Even as the White House heralds progress, President Donald Trump's trade war continues to harm American industry. Last week, China promised to buy more soybeans, an olive branch for United States farmers. But until both countries ease off tariffs targeting $360 billion in goods, business and agriculture interests will continue to clamor for a resolution.
On Wednesday, the day after the State of the Union, a coalition of more than 100 farmers, retailers, and manufacturers gathered at the U.S. Capitol to meet with legislators as part of the "Tariffs Hurt the Heartland" campaign. The organizers, Farmers for Free Trade, are advocating for an end to the trade war and congressional oversight on tariffs. In a report released Wednesday, the group estimates that increasing tariffs on Chinese imports to 25 percent after the truce ends March 2nd, coupled with existing tariffs, could cost the country 2.2 million jobs.
Indiana farmer Brent Bible boarded a plane on Tuesday to join them. Bible runs Stillwater Farms, a small, 5,000-acre operation in Lafayette that produces corn and soybeans—one the U.S.'s biggest exports to China. Although Bible sells most of his crop for seed, he's already felt the effects of the trade war: Because of falling prices, he says his profit is a third of what it was before the tariffs began.
A Trump supporter who opposes Trump's trade policies, Bible says he felt moved to participate in the campaign when the price of soybeans and corn began to drop dramatically. "It certainly seems that we bear the brunt of the negative side of things," Bible says. "Our hope is that, conversely, if we're able to get a good deal, that the administration recognizes the sacrifice not only the agriculture industry, but others have made in going through this pain."
Pacific Standard spoke to Bible about the challenges awaiting farmers if lawmakers don't heed this message.
How has the trade war impacted your own farm operation?
Since tariff talks heated up about nine months ago, we've seen the price of corn and soybeans fall off their highs at that time, dropping between 15 and 20 percent, to about 10 percent now. We've also seen a price increase on some of our inputs: Some of the chemicals we use are imported from Chinese manufacturers, and we also rely on steel and aluminum for storage facilities like grain bins. We've tried to hedge against what we thought would be a downturn in the market, but we certainly weren't able to capture all of that.
How severe are these losses, compared to previous downturns?
It's not totally atypical. We're used to having some type of a challenge every year: weather challenges, different market conditions. What is unique about it is that I see it as an unforced error: It's a challenge we probably didn't need to face in the manner that we faced it. It wasn't the best strategy choice for the agricultural community. I understand the need for trying to find a better way of balancing the trade relationship, particularly when it comes to China. But this strategy has put the agriculture community in an environment of uncertainty. This creates a demand vacuum in the short-term. What that does long-term is where it's more concerning: If [China's demand for soybeans] shifts to other parts of the world, South America in particular, it will take us a long time to get that demand back. It's not just that they'll buy the beans; they'll invest in land, infrastructure, and logistics.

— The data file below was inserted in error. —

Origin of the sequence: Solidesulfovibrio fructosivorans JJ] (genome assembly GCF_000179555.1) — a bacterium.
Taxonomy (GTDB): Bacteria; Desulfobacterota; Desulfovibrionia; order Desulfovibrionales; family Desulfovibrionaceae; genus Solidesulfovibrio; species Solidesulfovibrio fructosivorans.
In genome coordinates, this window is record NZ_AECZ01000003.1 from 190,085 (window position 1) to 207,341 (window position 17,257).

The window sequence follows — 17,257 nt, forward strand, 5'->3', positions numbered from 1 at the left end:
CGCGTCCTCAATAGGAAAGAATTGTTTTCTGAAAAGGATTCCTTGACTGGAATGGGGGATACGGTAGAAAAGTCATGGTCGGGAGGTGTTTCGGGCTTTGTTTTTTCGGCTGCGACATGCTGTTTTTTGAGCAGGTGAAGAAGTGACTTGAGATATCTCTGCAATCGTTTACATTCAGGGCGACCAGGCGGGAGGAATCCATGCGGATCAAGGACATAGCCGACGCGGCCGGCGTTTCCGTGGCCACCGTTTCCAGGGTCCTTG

What do you hope to accomplish with the Tariffs Hurt the Heartland campaign?
I hope to help the administration understand the urgency of getting a deal with China and getting back to a situation where our free markets are allowed to operate unencumbered by government intervention. That's my goal—just to make people understand that it's important to get back to that free trade status, and understand that the decisions and strategies that the administration has taken over the last nine months or so have had a direct impact on everyday people. My situation is just one of many.
Have you been involved in a campaign like this before, advocating and meeting with legislators?
This is a fairly new thing for me. I've tried to be participatory in our government, whether that's voting or speaking with our legislative folks to express a viewpoint. Especially with agriculture issues, with only about 2 percent of the U.S. population involved in agriculture production or related industry, it's not something that people have much exposure to anymore.
Why get involved this time?
This is an issue that's affected us personally. We've seen the impact firsthand. Just the timing of the issue, we're at that point where, if this were to continue into the next production year, we'd see some fairly long-lasting change to our demand structure and the way farmers plan their operations.
If that happens, will farmers such as yourself be able to recover?
I think it'd be alarmist to say that's been the case already, but I think more farming operations are in a less stable financial position today than they were a year ago, and that's at least in part due to the administration's trade strategy. To see it to continue would be to see the deterioration continue.
Aside from the tariffs on Chinese imports, do you expect consumers to feel this impact?
With food prices, it generally doesn't have an effect. That might be a reason why people haven't been particularly impassioned about the issue. If the list price of an automobile went up because of the added price of aluminum, a consumer's not going to recognize that price increase. It's kind of like being put in warm water and boiled slowly. Where it has the potential for some longer-term effect is if you see the agriculture industry turn down, you see the demand for jobs decrease as well. That has an impact in rural communities to a much larger degree.
This interview has been edited for length and clarity.